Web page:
Based on those report findings, Botelho and Supervisor Mark Medina asked if any human activity such as farming and driving on Highway 25 was appropriate within the recommended buffer zone.

Sahu said existing land uses need to be rethought. As for farming, he said the report did not analyze current land uses, but only the effects on the Strada Verde project which would increase human exposure to a potential chemical leak. He added that the lower density level of field work would allow workers to evacuate the area faster in case of a leak, explosion or other hazard. If the Strada Verde project were built and a similar situation occurred, Sahu said thousands of people would have a much harder time evacuating and would be exposed to hazardous chemicals for a longer period of time. 

“It has a lot of sensitive land uses,” Sahu said about the proposed project. “The test track is one of them, but it included everything from religious facilities to daycare centers to public spaces, meeting spaces so it had a lot of very flexible land uses and was not restricted to a race track.”

Mavrogenes told Benitolink the report was prepared by independent, world class experts in their field.

“I gave the consultants no direction as to the outcome or results,” Mavrogenes said. “To suggest otherwise is outrageous. My main concern is always that we do not put people in harm’s way.”

While most members of the public in attendance urged supervisors to take the report seriously and avoid any development within the recommended buffer zone, Trical President Paul Niday said the site was safe.

“The report contains many comments, examples and a modeling methodology that are not applicable to our operations,” Niday said. “Our property is and always has been safe, secure and beneficial to the community.”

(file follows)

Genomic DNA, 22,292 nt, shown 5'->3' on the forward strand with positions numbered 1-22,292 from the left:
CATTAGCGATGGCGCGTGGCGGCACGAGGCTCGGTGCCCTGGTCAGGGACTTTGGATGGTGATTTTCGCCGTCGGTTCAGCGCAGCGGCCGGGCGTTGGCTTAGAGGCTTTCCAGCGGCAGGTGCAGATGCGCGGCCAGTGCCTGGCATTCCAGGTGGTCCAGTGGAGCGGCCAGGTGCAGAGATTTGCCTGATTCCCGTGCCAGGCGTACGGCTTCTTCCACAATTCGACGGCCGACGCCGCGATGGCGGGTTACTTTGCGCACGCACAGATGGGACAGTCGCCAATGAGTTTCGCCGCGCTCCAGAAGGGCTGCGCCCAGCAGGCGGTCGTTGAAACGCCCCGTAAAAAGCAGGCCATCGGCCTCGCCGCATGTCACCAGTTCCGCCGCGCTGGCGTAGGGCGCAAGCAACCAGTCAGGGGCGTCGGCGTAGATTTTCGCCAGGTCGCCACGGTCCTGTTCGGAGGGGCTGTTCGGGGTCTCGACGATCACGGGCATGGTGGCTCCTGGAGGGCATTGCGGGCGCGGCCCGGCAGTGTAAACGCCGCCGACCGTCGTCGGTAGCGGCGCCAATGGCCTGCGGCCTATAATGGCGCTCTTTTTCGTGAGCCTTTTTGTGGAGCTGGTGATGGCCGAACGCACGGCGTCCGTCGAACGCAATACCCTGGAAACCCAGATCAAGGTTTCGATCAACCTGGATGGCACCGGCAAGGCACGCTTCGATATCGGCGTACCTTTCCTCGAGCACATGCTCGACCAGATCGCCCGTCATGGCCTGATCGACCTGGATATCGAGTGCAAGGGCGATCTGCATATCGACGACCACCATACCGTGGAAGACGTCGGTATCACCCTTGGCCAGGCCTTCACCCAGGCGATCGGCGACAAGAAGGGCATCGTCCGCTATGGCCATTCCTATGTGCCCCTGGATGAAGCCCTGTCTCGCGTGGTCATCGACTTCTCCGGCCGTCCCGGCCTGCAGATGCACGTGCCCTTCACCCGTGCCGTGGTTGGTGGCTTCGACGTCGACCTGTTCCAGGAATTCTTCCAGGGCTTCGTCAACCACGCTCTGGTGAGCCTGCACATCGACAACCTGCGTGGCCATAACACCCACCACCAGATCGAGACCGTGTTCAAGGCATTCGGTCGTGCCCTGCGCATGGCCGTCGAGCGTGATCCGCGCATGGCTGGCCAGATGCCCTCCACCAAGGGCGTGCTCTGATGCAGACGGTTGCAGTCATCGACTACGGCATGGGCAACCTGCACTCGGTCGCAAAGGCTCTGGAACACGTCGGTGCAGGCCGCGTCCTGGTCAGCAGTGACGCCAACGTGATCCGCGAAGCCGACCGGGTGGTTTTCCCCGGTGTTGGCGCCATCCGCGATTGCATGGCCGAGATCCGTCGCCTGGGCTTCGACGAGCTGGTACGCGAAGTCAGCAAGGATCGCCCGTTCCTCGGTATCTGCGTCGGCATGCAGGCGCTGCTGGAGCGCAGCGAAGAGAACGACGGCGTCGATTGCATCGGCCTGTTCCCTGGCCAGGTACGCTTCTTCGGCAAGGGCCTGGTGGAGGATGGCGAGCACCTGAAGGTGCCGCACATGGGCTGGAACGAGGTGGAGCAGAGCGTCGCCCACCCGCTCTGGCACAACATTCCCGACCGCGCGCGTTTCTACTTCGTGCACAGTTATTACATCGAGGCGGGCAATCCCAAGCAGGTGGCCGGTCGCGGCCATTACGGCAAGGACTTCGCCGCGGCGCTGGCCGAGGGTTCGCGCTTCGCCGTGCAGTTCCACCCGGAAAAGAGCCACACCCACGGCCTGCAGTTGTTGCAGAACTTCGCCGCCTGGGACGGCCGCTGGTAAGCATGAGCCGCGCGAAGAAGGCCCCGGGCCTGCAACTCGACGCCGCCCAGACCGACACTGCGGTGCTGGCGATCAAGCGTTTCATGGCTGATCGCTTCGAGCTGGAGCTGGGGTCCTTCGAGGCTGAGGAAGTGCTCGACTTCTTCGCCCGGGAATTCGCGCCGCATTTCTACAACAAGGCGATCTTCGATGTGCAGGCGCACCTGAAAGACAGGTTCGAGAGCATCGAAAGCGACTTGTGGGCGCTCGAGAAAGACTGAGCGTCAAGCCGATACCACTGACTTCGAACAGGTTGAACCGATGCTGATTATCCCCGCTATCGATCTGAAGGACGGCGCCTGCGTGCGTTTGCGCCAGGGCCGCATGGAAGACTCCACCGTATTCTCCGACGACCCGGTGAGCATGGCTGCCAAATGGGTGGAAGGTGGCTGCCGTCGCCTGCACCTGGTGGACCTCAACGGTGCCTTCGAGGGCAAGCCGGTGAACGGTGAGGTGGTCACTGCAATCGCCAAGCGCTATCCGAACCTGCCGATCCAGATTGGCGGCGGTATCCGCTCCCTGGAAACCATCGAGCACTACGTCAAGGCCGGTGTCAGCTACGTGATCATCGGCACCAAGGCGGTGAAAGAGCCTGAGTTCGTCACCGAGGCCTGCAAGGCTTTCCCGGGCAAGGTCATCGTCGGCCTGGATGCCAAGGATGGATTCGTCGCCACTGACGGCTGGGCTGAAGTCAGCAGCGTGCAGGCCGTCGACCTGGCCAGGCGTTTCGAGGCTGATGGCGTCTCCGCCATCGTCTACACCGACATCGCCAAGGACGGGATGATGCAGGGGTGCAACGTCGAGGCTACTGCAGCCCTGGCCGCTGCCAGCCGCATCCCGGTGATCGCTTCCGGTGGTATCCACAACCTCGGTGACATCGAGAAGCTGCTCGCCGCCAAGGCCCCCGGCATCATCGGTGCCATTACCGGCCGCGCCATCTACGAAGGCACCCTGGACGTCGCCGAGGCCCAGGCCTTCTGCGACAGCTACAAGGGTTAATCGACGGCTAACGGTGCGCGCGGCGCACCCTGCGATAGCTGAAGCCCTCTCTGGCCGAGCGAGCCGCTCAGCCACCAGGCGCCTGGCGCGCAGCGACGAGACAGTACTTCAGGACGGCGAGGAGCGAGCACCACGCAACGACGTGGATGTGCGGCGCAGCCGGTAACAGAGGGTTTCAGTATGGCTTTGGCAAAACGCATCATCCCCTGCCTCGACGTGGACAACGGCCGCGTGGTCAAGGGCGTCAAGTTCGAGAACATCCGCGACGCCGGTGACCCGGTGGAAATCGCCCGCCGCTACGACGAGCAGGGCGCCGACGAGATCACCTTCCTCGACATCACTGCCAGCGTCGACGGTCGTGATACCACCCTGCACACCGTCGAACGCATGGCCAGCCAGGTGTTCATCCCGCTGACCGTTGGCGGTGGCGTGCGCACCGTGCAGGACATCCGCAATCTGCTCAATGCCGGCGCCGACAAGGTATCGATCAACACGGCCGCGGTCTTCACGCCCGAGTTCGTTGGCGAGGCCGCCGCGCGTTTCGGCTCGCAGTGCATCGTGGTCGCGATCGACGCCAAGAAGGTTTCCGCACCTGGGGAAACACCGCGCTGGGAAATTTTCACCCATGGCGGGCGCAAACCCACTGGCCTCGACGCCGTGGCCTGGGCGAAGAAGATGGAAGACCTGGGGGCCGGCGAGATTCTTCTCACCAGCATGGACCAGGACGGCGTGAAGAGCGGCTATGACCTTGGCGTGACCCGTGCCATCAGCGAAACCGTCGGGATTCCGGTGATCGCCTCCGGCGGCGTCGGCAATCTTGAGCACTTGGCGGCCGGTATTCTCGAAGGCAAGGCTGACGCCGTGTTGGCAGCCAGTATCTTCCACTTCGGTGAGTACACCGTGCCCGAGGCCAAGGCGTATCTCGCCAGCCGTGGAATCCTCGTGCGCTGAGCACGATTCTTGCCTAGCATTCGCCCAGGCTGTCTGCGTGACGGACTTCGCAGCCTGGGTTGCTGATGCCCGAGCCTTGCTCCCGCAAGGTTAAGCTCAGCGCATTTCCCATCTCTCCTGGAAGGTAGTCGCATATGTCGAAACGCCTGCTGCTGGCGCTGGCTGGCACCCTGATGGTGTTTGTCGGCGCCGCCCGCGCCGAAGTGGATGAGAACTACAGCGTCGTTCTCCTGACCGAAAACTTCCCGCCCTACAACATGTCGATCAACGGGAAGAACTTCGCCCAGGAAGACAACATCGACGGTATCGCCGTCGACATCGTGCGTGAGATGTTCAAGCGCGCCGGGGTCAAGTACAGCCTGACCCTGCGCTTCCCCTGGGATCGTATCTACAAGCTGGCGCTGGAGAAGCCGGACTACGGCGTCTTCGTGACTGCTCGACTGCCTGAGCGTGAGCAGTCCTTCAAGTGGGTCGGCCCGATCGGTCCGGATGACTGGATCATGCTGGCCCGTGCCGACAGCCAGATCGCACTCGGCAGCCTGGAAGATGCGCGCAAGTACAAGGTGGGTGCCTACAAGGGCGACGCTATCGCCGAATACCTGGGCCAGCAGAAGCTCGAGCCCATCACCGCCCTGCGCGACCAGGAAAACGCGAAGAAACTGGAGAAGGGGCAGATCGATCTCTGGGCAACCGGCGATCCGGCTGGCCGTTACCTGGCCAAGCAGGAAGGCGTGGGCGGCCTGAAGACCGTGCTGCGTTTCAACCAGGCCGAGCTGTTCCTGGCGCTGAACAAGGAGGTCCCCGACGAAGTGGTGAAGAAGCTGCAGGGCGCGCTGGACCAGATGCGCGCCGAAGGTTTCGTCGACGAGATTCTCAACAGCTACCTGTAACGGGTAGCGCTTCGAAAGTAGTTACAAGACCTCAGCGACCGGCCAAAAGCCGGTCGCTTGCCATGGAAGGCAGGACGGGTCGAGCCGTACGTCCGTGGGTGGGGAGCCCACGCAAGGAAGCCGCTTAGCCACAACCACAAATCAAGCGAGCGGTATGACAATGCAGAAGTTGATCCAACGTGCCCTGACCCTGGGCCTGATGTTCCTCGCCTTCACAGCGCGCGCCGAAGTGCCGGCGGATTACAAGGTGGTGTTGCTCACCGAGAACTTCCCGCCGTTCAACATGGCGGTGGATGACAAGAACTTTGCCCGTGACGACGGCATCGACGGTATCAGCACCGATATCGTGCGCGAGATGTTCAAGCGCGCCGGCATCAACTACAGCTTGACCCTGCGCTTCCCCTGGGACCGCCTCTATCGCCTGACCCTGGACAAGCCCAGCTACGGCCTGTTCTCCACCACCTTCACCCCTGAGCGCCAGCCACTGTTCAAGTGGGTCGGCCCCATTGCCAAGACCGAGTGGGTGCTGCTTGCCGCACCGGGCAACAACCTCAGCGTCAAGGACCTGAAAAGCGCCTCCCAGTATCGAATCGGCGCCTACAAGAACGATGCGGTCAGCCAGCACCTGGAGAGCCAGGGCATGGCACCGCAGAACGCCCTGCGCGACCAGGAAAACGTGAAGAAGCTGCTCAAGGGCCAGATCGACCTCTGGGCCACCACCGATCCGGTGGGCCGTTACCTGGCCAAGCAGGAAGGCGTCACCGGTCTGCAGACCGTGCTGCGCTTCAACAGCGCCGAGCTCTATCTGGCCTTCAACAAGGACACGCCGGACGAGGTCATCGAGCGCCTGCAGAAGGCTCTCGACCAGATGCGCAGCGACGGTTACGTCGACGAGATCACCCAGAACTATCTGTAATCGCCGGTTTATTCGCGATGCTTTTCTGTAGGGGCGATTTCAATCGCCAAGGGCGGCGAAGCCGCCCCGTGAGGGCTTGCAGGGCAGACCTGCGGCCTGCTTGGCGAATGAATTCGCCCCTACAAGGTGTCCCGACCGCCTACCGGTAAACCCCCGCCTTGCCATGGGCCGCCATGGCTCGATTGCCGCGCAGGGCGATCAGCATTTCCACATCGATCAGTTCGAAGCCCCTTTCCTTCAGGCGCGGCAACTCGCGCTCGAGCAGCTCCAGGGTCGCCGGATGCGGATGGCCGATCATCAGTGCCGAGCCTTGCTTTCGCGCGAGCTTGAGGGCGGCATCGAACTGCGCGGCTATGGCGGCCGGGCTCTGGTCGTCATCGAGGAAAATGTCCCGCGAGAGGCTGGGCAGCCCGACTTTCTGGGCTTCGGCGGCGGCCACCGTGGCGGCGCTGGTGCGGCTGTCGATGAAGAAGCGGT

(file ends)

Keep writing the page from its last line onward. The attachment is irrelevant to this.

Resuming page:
Michael Groves with EMC Planning, who was contracted in November to conduct the study, said the county had created a 2.5-mile buffer zone around Trical based on the company’s risk management plan when they adopted the 2015 General Plan update. However, the buffer zone was changed to a case-by-case scenario as a result of a lawsuit settlement (see attached pdf). 

According to county records, Trical, the county, and Rancho Gavilan—which owned the 2,777 acres where the Strada Verde project is proposed—settled in May 2016.


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Noe Magaña

Noe Magaña is BenitoLink Co-Editor and Content Manager. He joined BenitoLink as reporter intern and was soon brought on staff as a BenitoLink reporter. He also experiments with videography and photography. He is a San Benito High School alumnus with a bachelor's in journalism from San Jose State and a Liberal Arts Associate's Degree from Gavilan College. Noe also attended San Jose City College and was the managing editor for the City College Times, the school's newspaper. He was a reporter and later a copy editor for San Jose State's Spartan Daily. He is a USC Center for Health Journalism 2020 California Fellow.